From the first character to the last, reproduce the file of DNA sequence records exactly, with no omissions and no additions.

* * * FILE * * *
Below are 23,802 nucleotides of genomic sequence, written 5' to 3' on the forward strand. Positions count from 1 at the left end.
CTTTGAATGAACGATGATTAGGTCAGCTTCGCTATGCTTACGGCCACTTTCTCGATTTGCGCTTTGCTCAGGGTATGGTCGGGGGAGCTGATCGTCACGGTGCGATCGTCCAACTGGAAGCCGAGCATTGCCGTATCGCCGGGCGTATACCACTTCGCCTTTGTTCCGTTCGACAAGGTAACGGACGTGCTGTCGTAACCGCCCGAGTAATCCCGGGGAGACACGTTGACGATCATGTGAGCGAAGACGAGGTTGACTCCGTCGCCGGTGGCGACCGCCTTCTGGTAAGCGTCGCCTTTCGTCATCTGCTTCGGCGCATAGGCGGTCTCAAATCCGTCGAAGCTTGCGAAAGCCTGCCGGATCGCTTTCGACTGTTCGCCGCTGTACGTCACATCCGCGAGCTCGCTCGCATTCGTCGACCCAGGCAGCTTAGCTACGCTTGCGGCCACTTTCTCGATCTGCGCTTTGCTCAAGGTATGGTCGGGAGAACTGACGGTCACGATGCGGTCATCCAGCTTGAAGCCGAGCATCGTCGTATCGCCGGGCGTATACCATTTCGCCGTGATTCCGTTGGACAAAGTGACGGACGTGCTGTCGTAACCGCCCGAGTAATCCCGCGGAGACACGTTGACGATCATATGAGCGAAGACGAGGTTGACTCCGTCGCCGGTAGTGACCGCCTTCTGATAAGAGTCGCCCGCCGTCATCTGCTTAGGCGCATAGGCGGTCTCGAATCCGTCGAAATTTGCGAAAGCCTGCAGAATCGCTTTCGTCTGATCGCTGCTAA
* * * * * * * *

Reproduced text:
Below are 23,802 nucleotides of genomic sequence, written 5' to 3' on the forward strand. Positions count from 1 at the left end.
CTTTGAATGAACGATGATTAGGTCAGCTTCGCTATGCTTACGGCCACTTTCTCGATTTGCGCTTTGCTCAGGGTATGGTCGGGGGAGCTGATCGTCACGGTGCGATCGTCCAACTGGAAGCCGAGCATTGCCGTATCGCCGGGCGTATACCACTTCGCCTTTGTTCCGTTCGACAAGGTAACGGACGTGCTGTCGTAACCGCCCGAGTAATCCCGGGGAGACACGTTGACGATCATGTGAGCGAAGACGAGGTTGACTCCGTCGCCGGTGGCGACCGCCTTCTGGTAAGCGTCGCCTTTCGTCATCTGCTTCGGCGCATAGGCGGTCTCAAATCCGTCGAAGCTTGCGAAAGCCTGCCGGATCGCTTTCGACTGTTCGCCGCTGTACGTCACATCCGCGAGCTCGCTCGCATTCGTCGACCCAGGCAGCTTAGCTACGCTTGCGGCCACTTTCTCGATCTGCGCTTTGCTCAAGGTATGGTCGGGAGAACTGACGGTCACGATGCGGTCATCCAGCTTGAAGCCGAGCATCGTCGTATCGCCGGGCGTATACCATTTCGCCGTGATTCCGTTGGACAAAGTGACGGACGTGCTGTCGTAACCGCCCGAGTAATCCCGCGGAGACACGTTGACGATCATATGAGCGAAGACGAGGTTGACTCCGTCGCCGGTAGTGACCGCCTTCTGATAAGAGTCGCCCGCCGTCATCTGCTTAGGCGCATAGGCGGTCTCGAATCCGTCGAAATTTGCGAAAGCCTGCAGAATCGCTTTCGTCTGATCGCTGCTAA